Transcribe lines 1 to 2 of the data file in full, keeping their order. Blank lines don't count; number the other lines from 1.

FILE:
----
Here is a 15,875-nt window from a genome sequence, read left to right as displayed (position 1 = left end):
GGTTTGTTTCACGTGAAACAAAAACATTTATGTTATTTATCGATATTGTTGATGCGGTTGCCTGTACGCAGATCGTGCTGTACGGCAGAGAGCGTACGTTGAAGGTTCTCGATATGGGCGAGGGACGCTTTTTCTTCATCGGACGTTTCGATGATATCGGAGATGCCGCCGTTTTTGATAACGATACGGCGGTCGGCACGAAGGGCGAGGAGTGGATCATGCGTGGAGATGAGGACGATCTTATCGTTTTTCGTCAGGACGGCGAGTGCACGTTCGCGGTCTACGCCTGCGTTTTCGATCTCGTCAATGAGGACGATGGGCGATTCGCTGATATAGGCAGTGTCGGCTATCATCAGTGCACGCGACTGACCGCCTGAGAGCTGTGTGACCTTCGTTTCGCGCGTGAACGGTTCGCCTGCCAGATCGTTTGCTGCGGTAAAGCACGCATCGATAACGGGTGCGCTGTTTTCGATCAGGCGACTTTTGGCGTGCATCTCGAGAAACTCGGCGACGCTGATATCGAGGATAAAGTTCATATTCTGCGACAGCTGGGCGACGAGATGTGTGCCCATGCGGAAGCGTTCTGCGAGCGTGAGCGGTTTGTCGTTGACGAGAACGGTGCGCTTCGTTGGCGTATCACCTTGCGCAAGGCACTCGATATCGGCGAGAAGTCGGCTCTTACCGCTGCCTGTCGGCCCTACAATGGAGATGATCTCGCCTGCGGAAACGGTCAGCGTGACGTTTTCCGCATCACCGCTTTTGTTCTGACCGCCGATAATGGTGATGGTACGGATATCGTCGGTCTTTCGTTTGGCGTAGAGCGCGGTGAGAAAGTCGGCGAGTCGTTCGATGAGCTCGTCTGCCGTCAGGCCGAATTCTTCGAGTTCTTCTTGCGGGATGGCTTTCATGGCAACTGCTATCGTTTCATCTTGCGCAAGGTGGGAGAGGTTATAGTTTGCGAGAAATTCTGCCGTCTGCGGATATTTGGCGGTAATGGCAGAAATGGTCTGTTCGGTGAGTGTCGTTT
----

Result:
Here is a 15,875-nt window from a genome sequence, read left to right as displayed (position 1 = left end):
GGTTTGTTTCACGTGAAACAAAAACATTTATGTTATTTATCGATATTGTTGATGCGGTTGCCTGTACGCAGATCGTGCTGTACGGCAGAGAGCGTACGTTGAAGGTTCTCGATATGGGCGAGGGACGCTTTTTCTTCATCGGACGTTTCGATGATATCGGAGATGCCGCCGTTTTTGATAACGATACGGCGGTCGGCACGAAGGGCGAGGAGTGGATCATGCGTGGAGATGAGGACGATCTTATCGTTTTTCGTCAGGACGGCGAGTGCACGTTCGCGGTCTACGCCTGCGTTTTCGATCTCGTCAATGAGGACGATGGGCGATTCGCTGATATAGGCAGTGTCGGCTATCATCAGTGCACGCGACTGACCGCCTGAGAGCTGTGTGACCTTCGTTTCGCGCGTGAACGGTTCGCCTGCCAGATCGTTTGCTGCGGTAAAGCACGCATCGATAACGGGTGCGCTGTTTTCGATCAGGCGACTTTTGGCGTGCATCTCGAGAAACTCGGCGACGCTGATATCGAGGATAAAGTTCATATTCTGCGACAGCTGGGCGACGAGATGTGTGCCCATGCGGAAGCGTTCTGCGAGCGTGAGCGGTTTGTCGTTGACGAGAACGGTGCGCTTCGTTGGCGTATCACCTTGCGCAAGGCACTCGATATCGGCGAGAAGTCGGCTCTTACCGCTGCCTGTCGGCCCTACAATGGAGATGATCTCGCCTGCGGAAACGGTCAGCGTGACGTTTTCCGCATCACCGCTTTTGTTCTGACCGCCGATAATGGTGATGGTACGGATATCGTCGGTCTTTCGTTTGGCGTAGAGCGCGGTGAGAAAGTCGGCGAGTCGTTCGATGAGCTCGTCTGCCGTCAGGCCGAATTCTTCGAGTTCTTCTTGCGGGATGGCTTTCATGGCAACTGCTATCGTTTCATCTTGCGCAAGGTGGGAGAGGTTATAGTTTGCGAGAAATTCTGCCGTCTGCGGATATTTGGCGGTAATGGCAGAAATGGTCTGTTCGGTGAGTGTCGTTT